At Ami Consultancy we firmly believe that a culture of safety leadership can only be achieved by providing a safety message that deeply resonates within the organization. A key element to this, is starting a conversation about what safety means for employees and how they view the current state of safety in terms of attitude and behaviour. “A primary way to effect change in social systems is by changing the prevailing discourse” said Marshak & Grant (2008).
When it comes to using surveys within an organisation, a common misconception is that they are somewhat like a thermometer that will tell you the state of affairs in the organisation. However, while a thermometer can tell you the exact temperature, a survey will only give you an indication about what to talk about. Leaders should therefore see a survey more as a strategic communication tool enabling them to start and maintain the dialogue about strategically important topics. As such, the survey is an extremely relevant tool when undertaking a change program such as the Safety Leadership program, Ami designed and facilitated for and with TenneT.
In working with TenneT, we experienced three key elements, that led to an impactful survey. (1) TenneT was not afraid to ask input and feedback from virtually all employees. Thereby not only demonstrating genuine interest in what employees think about safety at TenneT, but also demonstrating vulnerability by asking employees to evaluate leadership attitude and behaviour. Moreover, by asking employees to describe safety dilemmas from their own experience, we could gather a lot of conversation starters, that people recognized as being relevant for their work. (2) TenneT took the time to do it right. We engaged representatives of all stakeholders at TenneT in the development process. By that, we did not only create a survey that resonated at all levels of the organization, but also, from the start, created trust for the entire safety program. We also took the time to provide communication around and the survey itself not only in English, but also in Dutch and German, thereby ensuring that nuances are well understood and communicating that an effort was made to reach and hear from everyone in the organization. (3) TenneT was transparent about the results. The survey was followed-up by interviews for further clarification and the open discussions led to a direction that is recognized and understood by many. The subsequent reflections between the leadership and employees, were characterized by a genuine interest of how people experience safety at TenneT.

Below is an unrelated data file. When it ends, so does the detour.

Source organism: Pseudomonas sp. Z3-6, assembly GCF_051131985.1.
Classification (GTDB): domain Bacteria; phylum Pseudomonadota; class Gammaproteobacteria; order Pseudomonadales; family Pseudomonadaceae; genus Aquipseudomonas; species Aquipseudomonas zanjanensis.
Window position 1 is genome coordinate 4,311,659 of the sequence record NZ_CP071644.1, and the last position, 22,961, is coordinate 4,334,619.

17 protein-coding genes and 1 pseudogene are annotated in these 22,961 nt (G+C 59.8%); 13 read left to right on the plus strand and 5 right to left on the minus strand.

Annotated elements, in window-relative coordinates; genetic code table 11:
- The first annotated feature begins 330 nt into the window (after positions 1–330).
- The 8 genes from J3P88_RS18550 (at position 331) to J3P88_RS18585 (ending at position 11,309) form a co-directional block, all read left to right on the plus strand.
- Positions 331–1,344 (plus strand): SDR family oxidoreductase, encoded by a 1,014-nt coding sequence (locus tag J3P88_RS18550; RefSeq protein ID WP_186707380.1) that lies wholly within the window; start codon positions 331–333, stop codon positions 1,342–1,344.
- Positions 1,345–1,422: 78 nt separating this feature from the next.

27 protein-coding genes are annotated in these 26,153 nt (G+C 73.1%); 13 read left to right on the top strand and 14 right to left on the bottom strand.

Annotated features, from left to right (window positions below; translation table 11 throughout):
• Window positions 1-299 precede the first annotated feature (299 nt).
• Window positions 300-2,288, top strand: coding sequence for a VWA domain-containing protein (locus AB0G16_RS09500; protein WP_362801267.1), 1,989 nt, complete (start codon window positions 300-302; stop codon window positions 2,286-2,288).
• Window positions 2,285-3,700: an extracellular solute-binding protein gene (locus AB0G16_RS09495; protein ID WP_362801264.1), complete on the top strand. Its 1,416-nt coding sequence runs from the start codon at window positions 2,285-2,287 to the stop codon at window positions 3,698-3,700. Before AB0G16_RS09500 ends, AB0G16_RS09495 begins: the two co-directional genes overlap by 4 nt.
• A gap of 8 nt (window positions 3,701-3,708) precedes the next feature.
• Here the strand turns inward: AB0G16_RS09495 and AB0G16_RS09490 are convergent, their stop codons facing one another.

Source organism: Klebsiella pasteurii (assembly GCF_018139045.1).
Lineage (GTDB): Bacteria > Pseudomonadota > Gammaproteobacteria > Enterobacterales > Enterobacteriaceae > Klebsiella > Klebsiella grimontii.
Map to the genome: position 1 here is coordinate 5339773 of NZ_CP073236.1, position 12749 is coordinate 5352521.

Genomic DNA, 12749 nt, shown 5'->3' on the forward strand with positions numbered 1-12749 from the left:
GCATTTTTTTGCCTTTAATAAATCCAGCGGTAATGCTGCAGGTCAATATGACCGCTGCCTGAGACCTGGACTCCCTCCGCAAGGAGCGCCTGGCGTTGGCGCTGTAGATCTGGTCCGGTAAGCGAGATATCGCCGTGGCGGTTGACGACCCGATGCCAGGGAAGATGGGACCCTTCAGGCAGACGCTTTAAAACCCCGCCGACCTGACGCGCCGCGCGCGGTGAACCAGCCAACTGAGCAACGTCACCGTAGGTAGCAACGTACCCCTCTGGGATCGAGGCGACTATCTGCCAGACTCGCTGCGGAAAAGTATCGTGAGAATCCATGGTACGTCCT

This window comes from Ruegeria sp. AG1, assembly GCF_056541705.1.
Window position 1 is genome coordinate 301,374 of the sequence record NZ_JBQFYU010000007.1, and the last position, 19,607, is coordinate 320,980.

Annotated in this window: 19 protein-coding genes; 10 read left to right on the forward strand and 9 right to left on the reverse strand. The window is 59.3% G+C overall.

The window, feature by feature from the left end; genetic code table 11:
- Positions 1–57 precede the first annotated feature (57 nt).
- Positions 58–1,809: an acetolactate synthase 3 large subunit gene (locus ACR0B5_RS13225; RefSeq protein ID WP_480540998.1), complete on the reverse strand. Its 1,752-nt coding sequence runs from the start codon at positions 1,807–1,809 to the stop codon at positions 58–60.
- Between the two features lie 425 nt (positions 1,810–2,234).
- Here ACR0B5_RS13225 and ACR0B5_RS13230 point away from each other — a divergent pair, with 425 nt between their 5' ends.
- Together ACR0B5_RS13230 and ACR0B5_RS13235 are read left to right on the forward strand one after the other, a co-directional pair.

In the words of Wilco Polak, Program Manager Safety Leadership: “In my opinion, the survey, in combination with the conversations that followed, has led to understanding the right direction in which we need to change. The survey has played an important role in making this change concrete. We use the output everyday.“
Lees hier ook het verhaal van Marije.